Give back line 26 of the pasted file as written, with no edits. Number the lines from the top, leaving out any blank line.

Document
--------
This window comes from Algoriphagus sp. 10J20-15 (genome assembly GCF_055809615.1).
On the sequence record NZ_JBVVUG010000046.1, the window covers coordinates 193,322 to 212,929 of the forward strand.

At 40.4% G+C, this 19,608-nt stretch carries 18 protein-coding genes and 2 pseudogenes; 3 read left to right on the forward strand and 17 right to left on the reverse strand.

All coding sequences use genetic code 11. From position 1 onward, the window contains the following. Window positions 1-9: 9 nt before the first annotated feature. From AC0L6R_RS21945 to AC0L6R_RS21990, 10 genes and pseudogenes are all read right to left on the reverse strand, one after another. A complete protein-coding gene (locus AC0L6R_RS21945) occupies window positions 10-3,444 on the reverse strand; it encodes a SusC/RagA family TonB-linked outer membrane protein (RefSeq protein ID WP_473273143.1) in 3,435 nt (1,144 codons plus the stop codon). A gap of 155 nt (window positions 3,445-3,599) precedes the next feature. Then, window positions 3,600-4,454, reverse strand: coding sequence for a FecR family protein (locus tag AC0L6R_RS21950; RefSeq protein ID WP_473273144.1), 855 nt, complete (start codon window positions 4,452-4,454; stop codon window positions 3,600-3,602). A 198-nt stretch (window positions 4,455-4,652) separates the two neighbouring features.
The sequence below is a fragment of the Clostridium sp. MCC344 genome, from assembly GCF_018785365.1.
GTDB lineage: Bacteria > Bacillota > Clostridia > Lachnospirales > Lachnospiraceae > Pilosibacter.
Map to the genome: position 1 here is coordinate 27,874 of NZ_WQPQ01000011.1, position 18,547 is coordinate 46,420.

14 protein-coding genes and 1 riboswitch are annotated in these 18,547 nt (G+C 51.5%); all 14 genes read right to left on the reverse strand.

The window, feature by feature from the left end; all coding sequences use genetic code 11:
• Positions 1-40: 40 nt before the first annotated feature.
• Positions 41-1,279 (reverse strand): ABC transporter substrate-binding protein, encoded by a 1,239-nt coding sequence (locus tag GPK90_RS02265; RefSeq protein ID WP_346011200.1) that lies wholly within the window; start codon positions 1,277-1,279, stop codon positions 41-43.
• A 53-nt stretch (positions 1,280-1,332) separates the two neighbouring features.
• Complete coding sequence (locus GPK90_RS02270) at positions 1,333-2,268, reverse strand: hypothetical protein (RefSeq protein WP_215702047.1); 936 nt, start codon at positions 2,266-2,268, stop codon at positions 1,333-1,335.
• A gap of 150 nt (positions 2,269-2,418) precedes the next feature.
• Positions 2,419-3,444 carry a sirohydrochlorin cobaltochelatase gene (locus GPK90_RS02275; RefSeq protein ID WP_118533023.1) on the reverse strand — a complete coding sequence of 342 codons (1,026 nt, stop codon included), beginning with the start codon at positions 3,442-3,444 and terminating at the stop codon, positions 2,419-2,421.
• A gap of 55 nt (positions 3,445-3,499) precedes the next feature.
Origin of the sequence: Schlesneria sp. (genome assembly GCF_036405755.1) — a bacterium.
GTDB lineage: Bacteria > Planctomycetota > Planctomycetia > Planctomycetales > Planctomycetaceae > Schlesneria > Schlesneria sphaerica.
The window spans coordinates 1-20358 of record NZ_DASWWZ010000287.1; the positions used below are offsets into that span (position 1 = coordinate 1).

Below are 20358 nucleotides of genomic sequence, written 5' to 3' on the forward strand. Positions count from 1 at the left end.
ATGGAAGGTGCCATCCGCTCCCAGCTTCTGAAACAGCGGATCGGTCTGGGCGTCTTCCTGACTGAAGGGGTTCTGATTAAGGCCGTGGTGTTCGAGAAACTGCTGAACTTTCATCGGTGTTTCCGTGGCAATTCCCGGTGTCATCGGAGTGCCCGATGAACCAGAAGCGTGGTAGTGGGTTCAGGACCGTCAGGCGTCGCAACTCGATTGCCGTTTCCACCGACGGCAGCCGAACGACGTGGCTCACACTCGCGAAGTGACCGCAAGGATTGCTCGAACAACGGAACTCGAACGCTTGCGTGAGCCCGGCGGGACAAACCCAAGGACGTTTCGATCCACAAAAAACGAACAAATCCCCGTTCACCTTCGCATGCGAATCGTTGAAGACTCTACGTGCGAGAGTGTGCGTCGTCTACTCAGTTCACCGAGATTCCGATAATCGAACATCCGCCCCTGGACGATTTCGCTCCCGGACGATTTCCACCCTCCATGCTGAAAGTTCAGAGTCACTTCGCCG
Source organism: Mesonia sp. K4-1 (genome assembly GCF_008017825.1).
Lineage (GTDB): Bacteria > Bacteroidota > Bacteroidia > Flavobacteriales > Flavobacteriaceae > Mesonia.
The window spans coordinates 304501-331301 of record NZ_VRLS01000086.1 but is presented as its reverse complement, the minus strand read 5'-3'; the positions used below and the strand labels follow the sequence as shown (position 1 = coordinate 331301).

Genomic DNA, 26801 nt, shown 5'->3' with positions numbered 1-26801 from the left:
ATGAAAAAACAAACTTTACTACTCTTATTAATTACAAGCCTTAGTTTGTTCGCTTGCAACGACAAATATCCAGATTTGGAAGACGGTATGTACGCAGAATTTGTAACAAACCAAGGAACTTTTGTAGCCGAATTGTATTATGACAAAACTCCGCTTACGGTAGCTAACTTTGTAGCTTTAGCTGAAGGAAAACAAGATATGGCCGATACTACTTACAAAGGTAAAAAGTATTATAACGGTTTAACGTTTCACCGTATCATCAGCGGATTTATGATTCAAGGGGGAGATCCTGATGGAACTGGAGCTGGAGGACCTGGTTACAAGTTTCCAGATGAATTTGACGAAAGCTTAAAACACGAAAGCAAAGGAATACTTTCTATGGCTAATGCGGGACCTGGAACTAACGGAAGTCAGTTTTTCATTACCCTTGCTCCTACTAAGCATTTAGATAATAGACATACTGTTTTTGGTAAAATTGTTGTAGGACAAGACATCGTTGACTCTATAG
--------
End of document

ATGAAAAAACAAACTTTACTACTCTTATTAATTACAAGCCTTAGTTTGTTCGCTTGCAACGACAAATATCCAGATTTGGAAGACGGTATGTACGCAGAATTTGTAACAAACCAAGGAACTTTTGTAGCCGAATTGTATTATGACAAAACTCCGCTTACGGTAGCTAACTTTGTAGCTTTAGCTGAAGGAAAACAAGATATGGCCGATACTACTTACAAAGGTAAAAAGTATTATAACGGTTTAACGTTTCACCGTATCATCAGCGGATTTATGATTCAAGGGGGAGATCCTGATGGAACTGGAGCTGGAGGACCTGGTTACAAGTTTCCAGATGAATTTGACGAAAGCTTAAAACACGAAAGCAAAGGAATACTTTCTATGGCTAATGCGGGACCTGGAACTAACGGAAGTCAGTTTTTCATTACCCTTGCTCCTACTAAGCATTTAGATAATAGACATACTGTTTTTGGTAAAATTGTTGTAGGACAAGACATCGTTGACTCTATAG